Wednesday, October 3, 2012
What the Rodeo Taught Me
“Welcome home,” I said embracing Mr. Wonderful at the airport.
He rubbed his neck. “Remind me never to take a trans-Atlantic flight that starts on the Pacific.”
“The House missed you,” I said.
“The neighbors missed you.”
“Jackson missed you.”
“All that cat misses is a brain.”
He called it. After witnessing Jackson’s recent run-in with a wild opossum where the cat rolled over and played dead, Mr. Wonderful took to calling him the “Dumbest Kitty Ever”. Looking at the cold hard facts, if the opossum had attacked Jackson, the cat would now be dead. So our cat’s existence on the planet continued despite his lack of a brain and his complete physical unfitness. Forget Darwin’s Survival of the Fittest theory, it didn’t apply to dim, pampered felines whose only street cred was they were named after “Jack” Bauer.
This pushed me to act. Perhaps I could help Jackson become less of a pillow and more of a cat? Perhaps I could reawaken an inner tiger hidden deep, deep down inside him? Perhaps I could give him the skills to fight off a fierce opossum attack?
But I had to try. I thought about the Reno Rodeo I’d just been too. All the events were activities that cowboys, cows and horses really did on a working ranch. Perhaps I needed to simulate real life cat activities to awaken Jackson’s latent tiger?
Currently Jackson’s day consisted of sleeping, eating and playing with his catnip toy, then… sleeping some more. We’d bought the mouse-shaped catnip toy for him after he arrived in our home. It had a Velcro pocket where you could remove the old catnip and restuff it with a fresh supply. Once a day Jackson would hug it between his front paws and slowly lick it like an ice cream cone. After which he’d crash into a drug-induced stupor right on the kitchen floor.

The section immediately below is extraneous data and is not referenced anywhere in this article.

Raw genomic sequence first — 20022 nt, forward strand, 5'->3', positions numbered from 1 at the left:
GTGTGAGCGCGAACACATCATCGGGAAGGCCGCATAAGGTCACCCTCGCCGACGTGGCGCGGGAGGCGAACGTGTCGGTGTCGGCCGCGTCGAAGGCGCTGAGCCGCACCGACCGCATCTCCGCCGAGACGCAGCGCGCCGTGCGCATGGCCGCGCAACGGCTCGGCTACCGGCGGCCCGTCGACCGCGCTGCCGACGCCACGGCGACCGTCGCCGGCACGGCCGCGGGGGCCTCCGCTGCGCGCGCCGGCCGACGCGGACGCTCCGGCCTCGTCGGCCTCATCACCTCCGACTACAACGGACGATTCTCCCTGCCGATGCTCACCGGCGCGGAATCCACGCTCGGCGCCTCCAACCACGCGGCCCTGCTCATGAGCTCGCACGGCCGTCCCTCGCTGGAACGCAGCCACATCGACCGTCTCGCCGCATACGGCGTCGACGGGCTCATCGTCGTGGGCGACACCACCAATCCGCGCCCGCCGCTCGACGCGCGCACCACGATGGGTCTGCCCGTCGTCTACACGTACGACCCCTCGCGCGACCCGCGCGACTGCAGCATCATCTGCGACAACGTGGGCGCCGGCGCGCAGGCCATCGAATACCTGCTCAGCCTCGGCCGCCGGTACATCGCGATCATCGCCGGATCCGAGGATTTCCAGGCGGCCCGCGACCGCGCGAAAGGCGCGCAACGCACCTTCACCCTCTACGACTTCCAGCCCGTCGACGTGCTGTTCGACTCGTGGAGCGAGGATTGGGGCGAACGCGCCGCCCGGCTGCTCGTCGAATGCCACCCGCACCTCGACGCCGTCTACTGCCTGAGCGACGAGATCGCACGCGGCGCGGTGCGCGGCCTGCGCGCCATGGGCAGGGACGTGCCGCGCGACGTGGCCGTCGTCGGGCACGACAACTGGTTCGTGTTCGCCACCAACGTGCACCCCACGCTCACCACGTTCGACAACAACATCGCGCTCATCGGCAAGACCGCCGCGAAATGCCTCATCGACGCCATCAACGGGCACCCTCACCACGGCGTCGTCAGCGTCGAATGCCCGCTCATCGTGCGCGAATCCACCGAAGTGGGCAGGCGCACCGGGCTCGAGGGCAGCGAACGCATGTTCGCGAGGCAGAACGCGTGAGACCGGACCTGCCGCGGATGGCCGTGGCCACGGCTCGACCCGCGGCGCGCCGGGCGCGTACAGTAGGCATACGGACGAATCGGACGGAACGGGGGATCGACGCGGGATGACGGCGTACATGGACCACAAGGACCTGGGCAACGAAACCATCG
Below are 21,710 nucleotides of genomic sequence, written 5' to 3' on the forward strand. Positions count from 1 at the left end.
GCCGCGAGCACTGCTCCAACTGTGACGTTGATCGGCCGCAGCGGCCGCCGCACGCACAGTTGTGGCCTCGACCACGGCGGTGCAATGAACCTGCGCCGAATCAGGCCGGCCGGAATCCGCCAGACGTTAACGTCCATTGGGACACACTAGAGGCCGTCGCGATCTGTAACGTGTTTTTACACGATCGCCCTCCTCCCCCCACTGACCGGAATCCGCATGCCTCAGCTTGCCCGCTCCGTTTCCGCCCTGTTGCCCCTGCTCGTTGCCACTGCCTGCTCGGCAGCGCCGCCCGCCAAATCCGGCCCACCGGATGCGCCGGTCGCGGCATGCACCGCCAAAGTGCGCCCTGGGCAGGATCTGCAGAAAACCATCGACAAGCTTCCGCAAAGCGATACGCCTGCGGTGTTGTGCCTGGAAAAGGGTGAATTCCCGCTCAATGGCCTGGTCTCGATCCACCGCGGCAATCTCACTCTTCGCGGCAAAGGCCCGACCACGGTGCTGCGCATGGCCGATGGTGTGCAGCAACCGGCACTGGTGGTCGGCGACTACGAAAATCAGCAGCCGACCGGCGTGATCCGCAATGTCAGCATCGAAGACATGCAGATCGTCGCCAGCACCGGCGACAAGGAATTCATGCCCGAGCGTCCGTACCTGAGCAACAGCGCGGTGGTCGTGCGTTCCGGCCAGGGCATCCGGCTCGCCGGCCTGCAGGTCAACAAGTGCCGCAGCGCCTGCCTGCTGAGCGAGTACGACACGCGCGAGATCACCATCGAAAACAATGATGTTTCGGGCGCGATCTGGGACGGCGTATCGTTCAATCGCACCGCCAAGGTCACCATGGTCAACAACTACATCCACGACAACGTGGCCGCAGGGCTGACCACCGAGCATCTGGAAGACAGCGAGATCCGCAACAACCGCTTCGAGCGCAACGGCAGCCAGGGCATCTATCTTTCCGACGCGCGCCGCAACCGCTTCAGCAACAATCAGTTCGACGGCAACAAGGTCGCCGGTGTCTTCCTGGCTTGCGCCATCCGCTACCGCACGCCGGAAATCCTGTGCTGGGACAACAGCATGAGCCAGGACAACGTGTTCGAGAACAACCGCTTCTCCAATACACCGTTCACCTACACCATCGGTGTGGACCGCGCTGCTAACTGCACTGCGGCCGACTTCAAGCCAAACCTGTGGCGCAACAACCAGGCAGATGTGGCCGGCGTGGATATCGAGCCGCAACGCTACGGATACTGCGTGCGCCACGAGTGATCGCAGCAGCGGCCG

Then it hit me. Catnip was a drug! It was preventing our cat from functioning at his highest intelligence or any intelligence. The worst part: I was his supplier! How could he get in touch with his inner tiger if he was as high as a kite? I confiscated the catnip mouse toy and stashed it in the closet.
Another game we played with Jackson was “catch the pocket pen laser”. Friends had given us this toy to get our sad, lazy cat moving. Initially he liked chasing the red light across the floor and around the furniture but after two minutes when he couldn’t catch the red dot in his paws he slumped off to his food bowl and ate. The laser hadn’t help him become fit, it made him fatter.
So I went out to the garden, found a stick and tied a ribbon to the end of it. Then I tied the ribbon to the empty catnip mouse toy. Back inside I twirled this contraption around our cat, who ignored it with boredom. His message was clear: Hey lady, I'm not bothering with this mouse toy if it isn’t full of drugs.
I continued wiggling the stick, ribbon and mouse toy on the floor for 30 minutes and just when I felt my wrist would fall off from spinning this clunky homemade contraption, the cat turned his head and pounced. He clutched the mouse toy in his paws and bit the toy even though the toy was devoid of catnip. He has animal instincts! He's a tiger! He's alive!
Back at the house, I showed Mr. Wonderful Jackson’s progress with the mouse toy tied to the ribbon and the stick. While Mr. Wonderful ate dinner, rehydrated from the flight and kicked back on the sofa I spun the ribbon and stick toy until the cat collapsed into a panting, happy heap on the floor.
“See,” I said admiring our feline. “He has some cat instincts. We just had to simulate his natural environment to bring them out.”
“Chasing a mouse toy doesn’t mean he can fight a opossum.”
“It’s a beginning.”
“It’s the start of a beginning.”
“It’s better than nothing.” Mr. Wonderful nodded. The cat walked to the sofa and rested his paw on Mr. Wonderful’s foot.
“I told you the cat missed you,” I said.
“Did anybody else miss me?”
“I missed you.”
“Prove it,” he said pulling me close.